Vincent Iwuchukwu


Credit: @pristine.files (IG)

The prestigious Pangos All-American Camp, an invite-only event featuring the top high school prospects in the nation, returned this summer after it was cancelled due to the pandemic last year. Pro Insight was on hand to evaluate the event and caught up with Vincent Iwuchukwu of Montverde Academy (FL) and Drive Nation (TX). Iwuchukwu was selected to the Top-30 Cream of the Crop Game and averaged 21.8 points and 9.8 rebounds while showcasing his stretch potential, interior scoring, and high motor throughout camp.


As part of the Pro Insight Q&A series, Iwuchukwu talked about his unique background, his introduction to basketball, his recruitment update, and more.


For the next installment of the Pro Insight Q&A series, we present 2022 prospect Vincent Iwuchukwu, from San Antonio, Texas:


Pro Insight: What are your impressions of the event, so far?


Vincent Iwuchukwu: It’s good. There are a lot of good guys I’m playing against. Lots of high level competition throughout between the guards, bigs, and forwards. It’s a really good camp, going against the best guys in the country so you can’t complain about that.


PI: How do you feel like you’ve performed against the other bigs here?


VI: I feel like I’ve stacked up pretty well. We run the ball really well, show I can score the ball, show I can pass the ball well too. I feel like I’m one of the best bigs not just in the gym, but in the whole country and I think I’ve proven that time and time again through my play. I think I’m up there.


PI: Who have you enjoyed playing with or against?


VI: I’ve enjoyed playing with all my guards on my team and with the bigs too. Like Max Allen passes the ball well. Tyler Smith hustles, he’s a shooter, he’s long, athletic, and can rebound. Gradey Dick, he’s bouncy, can shoot it, and makes smart plays. I have a good team around me and everyone there passes the ball, can create their own shot, and create shots for one another.


PI: Describe your game — what are your strengths?


VI: I’m a guy that can get you a bucket. I can help your offense and defense. I pride myself defensively to alter shots, block shots, rebound the ball. If you watch me play you’ll know I play hard. That’s the great thing, I play with a lot of energy. When my teammates are rolling then I’m rolling. If they’re not going then I’m going to try my best to get them rolling. I just bring energy and play hard.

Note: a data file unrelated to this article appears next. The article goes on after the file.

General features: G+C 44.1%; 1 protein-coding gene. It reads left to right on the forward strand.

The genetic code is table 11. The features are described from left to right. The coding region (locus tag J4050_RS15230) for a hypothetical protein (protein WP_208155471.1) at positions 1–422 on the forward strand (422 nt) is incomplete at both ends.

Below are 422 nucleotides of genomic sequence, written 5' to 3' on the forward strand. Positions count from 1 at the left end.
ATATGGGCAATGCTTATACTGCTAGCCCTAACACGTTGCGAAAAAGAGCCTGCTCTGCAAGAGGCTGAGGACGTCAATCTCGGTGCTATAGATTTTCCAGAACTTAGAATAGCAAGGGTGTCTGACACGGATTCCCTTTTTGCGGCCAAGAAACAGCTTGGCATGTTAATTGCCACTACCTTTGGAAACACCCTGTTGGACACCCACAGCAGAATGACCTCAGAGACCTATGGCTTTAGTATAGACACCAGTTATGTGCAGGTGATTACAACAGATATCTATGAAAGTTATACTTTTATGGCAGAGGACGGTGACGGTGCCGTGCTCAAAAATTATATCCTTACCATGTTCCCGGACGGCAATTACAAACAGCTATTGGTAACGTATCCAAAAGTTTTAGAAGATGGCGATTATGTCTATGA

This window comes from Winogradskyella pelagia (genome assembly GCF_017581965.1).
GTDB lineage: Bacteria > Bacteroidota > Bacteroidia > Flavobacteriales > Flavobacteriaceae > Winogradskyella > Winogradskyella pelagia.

PI: What are some underrated aspects of your game?


VI: I think my playmaking for sure. A lot of people see me as just a rim runner who rebounds the ball and blocks shots. But I like to showcase that I can pass the ball and get guys in the right spot. Find open guys, especially when I’m being double or triple-teamed. I think my playmaking in general is just undervalued, not just for me, but for a lot of bigs across the country.


PI: What are some areas of improvement?


VI: Ball-handling, for sure. I’ve been working a bit on bringing the ball up the court and making a play. Working on my handle and working on my shot, have a consistent shot so I can be a mis-match on offense. If you sag off I can shoot the ball and if you’re too close then I can blow right past you. I think my game is going to get to that point and now it’s just fine-tuning and making it perfect. I’ve shown flashes of it, I’ve worked on it so many times and have used it plenty of times in the games. It’s not a secret that I can’t do it, it’s just getting it perfect.


PI: Who do you model your game after?


VI: At one point I used to say Giannis, but I play nothing like Giannis. I like KD a lot, his face-up game is lethal. That’s where I want to get to, where my face-up game is lethal. So if you double then I’m going to find someone open and if you leave me open then I’m going to get a bucket. Another person is Jokic, his playmaking is off the charts and his ability to find guys is something I only dream of doing. It’s something I’m going to keep working on, but someone like that, that’s the MVP. He’s a guy like that and hopefully I can get my vision to become like Jokic.


PI: Where were you at this time last year compared to now as a player?


VI: My body has grown since last year, I was about 205-210 pounds and now I’m about 230 pounds. I’m more athletic. I’m able to read double teams a lot better. Rankings-wise, at first I was in the twenties and then I dropped down to like #40 and now I’m #20 again. So right now I’m just improving and rising, not just in rankings, but in my respect from other players around the country. I think I’m very underlooked as a top-20 player [smiles]. I think that’s something I’ve been proving throughout the whole weekend, so hopefully people have seen I can be a big that can contribute to a team.